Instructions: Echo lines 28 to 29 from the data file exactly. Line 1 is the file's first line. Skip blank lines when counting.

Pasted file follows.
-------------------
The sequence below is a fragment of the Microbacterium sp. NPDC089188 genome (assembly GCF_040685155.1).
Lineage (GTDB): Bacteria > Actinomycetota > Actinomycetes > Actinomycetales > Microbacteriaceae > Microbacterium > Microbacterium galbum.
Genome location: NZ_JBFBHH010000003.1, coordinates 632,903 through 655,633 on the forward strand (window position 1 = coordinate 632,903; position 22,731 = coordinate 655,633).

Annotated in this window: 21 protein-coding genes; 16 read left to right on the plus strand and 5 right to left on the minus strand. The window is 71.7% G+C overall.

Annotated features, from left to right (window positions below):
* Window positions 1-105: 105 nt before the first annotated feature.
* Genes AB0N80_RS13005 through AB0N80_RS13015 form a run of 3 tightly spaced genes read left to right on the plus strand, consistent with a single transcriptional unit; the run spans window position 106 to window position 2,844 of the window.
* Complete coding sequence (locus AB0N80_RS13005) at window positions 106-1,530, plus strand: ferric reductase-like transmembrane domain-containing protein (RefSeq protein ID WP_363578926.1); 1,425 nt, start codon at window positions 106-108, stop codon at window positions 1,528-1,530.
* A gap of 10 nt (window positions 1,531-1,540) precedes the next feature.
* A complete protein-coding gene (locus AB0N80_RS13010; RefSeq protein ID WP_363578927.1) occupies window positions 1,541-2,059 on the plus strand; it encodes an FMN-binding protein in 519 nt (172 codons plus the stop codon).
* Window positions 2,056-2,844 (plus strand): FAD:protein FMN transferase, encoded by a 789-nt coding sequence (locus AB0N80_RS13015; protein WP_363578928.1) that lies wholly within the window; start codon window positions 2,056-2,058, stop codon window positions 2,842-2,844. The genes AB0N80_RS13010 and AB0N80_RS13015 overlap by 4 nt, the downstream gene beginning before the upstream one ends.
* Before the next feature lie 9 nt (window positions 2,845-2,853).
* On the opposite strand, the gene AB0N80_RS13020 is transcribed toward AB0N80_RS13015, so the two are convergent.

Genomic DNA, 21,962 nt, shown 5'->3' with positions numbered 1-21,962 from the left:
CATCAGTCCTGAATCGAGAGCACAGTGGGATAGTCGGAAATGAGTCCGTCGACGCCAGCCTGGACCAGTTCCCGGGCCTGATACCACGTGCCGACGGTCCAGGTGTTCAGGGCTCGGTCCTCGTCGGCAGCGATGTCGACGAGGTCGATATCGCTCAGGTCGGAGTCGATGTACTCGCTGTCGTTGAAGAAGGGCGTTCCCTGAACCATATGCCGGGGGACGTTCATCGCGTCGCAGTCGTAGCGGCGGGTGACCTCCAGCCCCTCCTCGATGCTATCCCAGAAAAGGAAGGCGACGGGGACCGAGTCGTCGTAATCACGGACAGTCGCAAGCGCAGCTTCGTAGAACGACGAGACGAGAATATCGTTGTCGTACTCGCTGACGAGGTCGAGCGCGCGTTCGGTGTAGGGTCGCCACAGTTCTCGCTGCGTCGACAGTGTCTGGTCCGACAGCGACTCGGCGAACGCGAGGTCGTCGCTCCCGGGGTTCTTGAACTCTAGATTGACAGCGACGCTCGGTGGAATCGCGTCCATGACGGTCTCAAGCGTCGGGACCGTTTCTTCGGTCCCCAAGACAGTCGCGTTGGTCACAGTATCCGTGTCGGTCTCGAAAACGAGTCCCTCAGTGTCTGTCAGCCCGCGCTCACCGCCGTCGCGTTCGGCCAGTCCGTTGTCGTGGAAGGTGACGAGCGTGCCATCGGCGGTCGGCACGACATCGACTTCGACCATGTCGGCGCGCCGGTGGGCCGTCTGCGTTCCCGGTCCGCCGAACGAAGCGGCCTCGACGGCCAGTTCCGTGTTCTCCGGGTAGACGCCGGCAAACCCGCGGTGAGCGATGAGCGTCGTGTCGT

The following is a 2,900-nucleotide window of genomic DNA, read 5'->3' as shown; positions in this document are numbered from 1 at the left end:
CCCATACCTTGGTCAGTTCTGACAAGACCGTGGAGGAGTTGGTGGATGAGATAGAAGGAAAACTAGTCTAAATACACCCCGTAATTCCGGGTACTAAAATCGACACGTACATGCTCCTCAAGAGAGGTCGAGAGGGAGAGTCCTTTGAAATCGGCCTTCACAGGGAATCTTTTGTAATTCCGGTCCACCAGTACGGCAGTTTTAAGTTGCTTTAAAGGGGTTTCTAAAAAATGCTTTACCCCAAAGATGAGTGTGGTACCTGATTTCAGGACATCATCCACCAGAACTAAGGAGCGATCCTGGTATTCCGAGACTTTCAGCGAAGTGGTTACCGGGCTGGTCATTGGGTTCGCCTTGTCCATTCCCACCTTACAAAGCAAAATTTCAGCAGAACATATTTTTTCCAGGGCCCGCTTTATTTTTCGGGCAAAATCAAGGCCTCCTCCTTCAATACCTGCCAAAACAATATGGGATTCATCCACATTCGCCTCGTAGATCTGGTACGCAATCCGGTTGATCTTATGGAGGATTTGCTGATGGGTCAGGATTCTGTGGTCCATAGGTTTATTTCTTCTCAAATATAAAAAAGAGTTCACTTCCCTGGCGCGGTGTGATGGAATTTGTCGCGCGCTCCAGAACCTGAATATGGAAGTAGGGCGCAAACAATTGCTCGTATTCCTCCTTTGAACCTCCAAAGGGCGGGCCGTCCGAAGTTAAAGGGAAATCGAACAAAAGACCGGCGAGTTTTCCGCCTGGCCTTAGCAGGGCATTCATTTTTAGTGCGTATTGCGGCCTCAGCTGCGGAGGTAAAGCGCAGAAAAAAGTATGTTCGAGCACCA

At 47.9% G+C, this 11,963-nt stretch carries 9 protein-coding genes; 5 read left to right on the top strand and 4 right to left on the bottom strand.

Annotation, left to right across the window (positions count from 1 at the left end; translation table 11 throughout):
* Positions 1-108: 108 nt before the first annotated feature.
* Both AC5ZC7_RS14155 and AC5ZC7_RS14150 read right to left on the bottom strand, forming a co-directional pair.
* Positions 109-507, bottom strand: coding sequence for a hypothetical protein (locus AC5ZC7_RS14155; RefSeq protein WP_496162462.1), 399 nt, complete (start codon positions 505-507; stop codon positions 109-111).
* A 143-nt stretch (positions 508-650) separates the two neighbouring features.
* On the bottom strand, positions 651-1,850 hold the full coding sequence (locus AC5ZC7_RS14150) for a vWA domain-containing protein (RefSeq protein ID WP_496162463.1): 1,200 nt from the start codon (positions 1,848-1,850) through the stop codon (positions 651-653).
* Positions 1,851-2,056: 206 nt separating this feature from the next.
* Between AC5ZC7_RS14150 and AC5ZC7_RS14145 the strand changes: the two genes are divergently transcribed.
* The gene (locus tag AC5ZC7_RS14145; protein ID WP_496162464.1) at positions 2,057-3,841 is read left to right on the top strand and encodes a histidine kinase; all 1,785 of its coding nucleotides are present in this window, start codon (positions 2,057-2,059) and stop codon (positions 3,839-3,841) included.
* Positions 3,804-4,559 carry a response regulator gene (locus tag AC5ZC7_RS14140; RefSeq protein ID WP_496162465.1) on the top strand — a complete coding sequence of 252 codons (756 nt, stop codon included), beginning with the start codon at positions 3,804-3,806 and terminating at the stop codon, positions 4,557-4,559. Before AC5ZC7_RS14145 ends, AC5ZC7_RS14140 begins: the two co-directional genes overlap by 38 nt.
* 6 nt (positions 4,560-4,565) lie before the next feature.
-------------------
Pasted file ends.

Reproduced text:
* Positions 3,804-4,559 carry a response regulator gene (locus tag AC5ZC7_RS14140; RefSeq protein ID WP_496162465.1) on the top strand — a complete coding sequence of 252 codons (756 nt, stop codon included), beginning with the start codon at positions 3,804-3,806 and terminating at the stop codon, positions 4,557-4,559. Before AC5ZC7_RS14145 ends, AC5ZC7_RS14140 begins: the two co-directional genes overlap by 38 nt.
* 6 nt (positions 4,560-4,565) lie before the next feature.